‘Dangerous’ mission set in Sydney waters as whale migration begins

Young Gamay watchman David Johnson holds a long pole with a curved blade attached to it and leans over an inflatable boat ravaged by wind and waves. In one precise movement, he plunges the cumbersome tool under the water and back into the air.

The boat he’s in begins to drift away from the tangle of buoys and ropes he’s just cut in the middle of Pittwater, north of Sydney.

The mission, which took place today, was part of NSW National Park’s annual training to free entangled whales from discarded fishing gear and other debris.

Twenty-one wetsuit-clad crew, armed with sticks and knives, navigated the estuary in inflatable boats and played out various scenarios with a fake whale tail.

David Johnson (in yellow) prepares to cut loose the fake whale. In real life, orange cuffs are placed to slow down the animal and make it easier to spot. (Raffaella Ciccarelli)
From left to right: Peter Bergman, Gamay ranger David Johnson and Chris Burrow-Jones beam at the camera after Johnson finished his training.
From left to right: Peter Bergman, Gamay ranger David Johnson and Chris Burrow-Jones beam at the camera after Johnson finished his training. (Robert Cooley)

Among them were three young Gamay Rangers, the first urban native Ranger group from Botany Bay.

It comes when a population of humpback whales, estimated at about 40,000 strong, begins their migration north to warmer waters.

While today’s training went smoothly, in reality, freeing a whale is extremely dangerous work.

An inflatable craft returns to the boat from NSW National Park after a successful cut.
An inflatable craft returns to the boat from NSW National Park after another successful cut. (Raffaella Ciccarelli)

Natasha Funke, a ranger at Ku-ring-gai Chase National Park, served as team leader.

She told 9news.com.au that she was once sued by a protective mother whale; that’s just one of the risks you run when working with colossal animals in the open ocean.

“We always have to watch out for other whales and animals, who may think we are a threat,” she said.

“I was once involved with a mother who attacked us and you feel very small in a boat with a huge animal coming at you.

“We always have to watch their behavior, different things like tail hitting or trumpeting that we have to be very careful with.”

'Dangerous' mission set in Sydney waters as whale migration begins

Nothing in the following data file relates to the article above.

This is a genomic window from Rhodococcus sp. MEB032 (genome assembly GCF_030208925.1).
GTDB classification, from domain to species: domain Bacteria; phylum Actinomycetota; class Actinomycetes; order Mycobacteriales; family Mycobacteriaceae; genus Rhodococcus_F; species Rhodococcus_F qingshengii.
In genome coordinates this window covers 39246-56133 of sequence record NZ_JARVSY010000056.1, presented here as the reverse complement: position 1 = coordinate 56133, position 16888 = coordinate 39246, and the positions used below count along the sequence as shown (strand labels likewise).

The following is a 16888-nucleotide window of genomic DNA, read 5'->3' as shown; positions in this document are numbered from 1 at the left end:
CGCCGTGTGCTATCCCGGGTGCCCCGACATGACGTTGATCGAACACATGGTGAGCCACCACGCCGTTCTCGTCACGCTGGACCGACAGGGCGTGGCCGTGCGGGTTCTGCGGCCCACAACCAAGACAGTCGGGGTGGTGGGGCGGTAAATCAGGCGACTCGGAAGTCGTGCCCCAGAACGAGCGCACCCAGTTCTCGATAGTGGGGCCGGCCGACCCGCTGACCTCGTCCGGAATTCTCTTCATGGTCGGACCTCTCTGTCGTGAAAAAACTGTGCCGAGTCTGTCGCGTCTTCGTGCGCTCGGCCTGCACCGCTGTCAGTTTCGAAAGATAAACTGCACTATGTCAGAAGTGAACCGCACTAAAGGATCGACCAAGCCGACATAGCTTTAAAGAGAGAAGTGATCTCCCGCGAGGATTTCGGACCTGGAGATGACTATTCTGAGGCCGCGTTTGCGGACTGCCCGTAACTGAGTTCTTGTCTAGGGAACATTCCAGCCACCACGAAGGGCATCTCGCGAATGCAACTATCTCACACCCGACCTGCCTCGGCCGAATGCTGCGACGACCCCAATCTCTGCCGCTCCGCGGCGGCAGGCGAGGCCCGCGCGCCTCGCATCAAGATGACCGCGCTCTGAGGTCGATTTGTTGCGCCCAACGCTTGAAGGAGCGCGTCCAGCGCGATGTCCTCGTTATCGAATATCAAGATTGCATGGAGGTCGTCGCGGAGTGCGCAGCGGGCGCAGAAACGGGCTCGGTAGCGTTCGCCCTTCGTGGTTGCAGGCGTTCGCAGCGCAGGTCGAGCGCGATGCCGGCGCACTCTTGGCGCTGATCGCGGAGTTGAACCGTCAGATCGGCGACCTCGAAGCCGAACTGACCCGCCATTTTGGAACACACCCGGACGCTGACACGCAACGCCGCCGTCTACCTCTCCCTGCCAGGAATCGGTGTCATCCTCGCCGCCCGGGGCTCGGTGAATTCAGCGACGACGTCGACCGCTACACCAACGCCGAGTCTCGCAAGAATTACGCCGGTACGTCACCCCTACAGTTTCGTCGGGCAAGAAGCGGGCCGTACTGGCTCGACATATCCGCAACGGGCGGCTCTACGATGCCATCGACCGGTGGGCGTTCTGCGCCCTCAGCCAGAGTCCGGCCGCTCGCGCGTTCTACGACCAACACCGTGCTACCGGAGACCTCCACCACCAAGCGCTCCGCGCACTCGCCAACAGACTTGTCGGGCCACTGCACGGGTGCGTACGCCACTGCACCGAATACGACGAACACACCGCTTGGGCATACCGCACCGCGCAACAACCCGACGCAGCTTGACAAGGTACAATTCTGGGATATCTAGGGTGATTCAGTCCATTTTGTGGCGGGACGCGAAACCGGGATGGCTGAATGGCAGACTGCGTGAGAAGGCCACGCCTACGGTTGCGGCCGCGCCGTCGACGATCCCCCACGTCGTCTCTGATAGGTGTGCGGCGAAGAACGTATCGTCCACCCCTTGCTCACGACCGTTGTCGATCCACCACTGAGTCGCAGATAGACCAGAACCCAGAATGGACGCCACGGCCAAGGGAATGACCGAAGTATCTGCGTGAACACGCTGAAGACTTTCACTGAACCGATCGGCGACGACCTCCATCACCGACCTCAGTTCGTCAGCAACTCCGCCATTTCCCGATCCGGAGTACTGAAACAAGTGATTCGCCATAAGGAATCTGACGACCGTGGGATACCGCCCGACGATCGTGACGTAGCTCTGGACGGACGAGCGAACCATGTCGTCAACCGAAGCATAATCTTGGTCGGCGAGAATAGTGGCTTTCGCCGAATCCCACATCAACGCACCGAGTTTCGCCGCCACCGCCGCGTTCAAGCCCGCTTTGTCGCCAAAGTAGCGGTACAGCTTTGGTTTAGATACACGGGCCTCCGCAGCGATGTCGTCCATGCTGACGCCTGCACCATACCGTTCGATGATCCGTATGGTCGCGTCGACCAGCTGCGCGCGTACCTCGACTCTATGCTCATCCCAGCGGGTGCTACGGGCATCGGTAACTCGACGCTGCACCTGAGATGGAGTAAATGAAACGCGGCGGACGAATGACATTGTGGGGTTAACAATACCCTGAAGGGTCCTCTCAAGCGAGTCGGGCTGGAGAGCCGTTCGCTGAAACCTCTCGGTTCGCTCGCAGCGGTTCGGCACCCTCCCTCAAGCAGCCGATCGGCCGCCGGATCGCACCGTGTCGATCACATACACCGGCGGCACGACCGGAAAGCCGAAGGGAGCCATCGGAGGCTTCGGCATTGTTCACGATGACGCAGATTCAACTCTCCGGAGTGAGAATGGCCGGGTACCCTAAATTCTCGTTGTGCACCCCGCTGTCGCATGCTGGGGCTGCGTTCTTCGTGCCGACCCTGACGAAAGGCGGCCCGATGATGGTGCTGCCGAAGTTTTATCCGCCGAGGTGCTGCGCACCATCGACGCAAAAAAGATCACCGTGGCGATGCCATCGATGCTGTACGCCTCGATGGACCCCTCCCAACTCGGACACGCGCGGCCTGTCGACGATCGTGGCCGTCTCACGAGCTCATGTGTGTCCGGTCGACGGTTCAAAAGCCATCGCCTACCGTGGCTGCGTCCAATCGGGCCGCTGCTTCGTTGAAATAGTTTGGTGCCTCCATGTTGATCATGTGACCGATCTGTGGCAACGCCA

Just last week, a humpback whale had to be rescued off the Gold Coast after becoming entangled in rope and sea buoys. (Sea World)

An injured or sick whale can also be followed by sharks.

For these reasons, rangers don’t go into the water when they free one, but perform a delicate rescue from an inflatable boat.

Under NSW law, it is illegal for members of the public to attempt to rescue a entangled whale. Instead, they are requested to contact NSW National Parks or ORCAA.

Last year, NSW National Parks were involved in five successful rescues – and with more funding for training recently announced by Environment Secretary James Griffin, it is hoped that number will increase.

Bondi humpback swimmers
In the coming months, tens of thousands of whales will make their way up the east coast to warmer waters. (dronesharkapp)

“This training plays an important role in protecting and preserving our marine life,” Griffin said.

“Through the NSW budget, we are committing more than $180 million in funding to continue supporting projects like this through the Marine Estate Management strategy.

“It is important to ensure that our marine environment is supported and sustainable for future generations.”

'Dangerous' mission set in Sydney waters as whale migration begins

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One group hoping to be more involved in down the line rescues is the Gamay rangers.

Senior ranger Robert Cooley told 9news.com.au it was their first time participating in the training and it was years in the making.

“We feel like we’ve reached our Everest today,” he said.

“Marine mammals are so special to us, especially the humpback whale, our ancestral creature, commonly known as our totem.

“We really want to be on the coal front and help these animals.”

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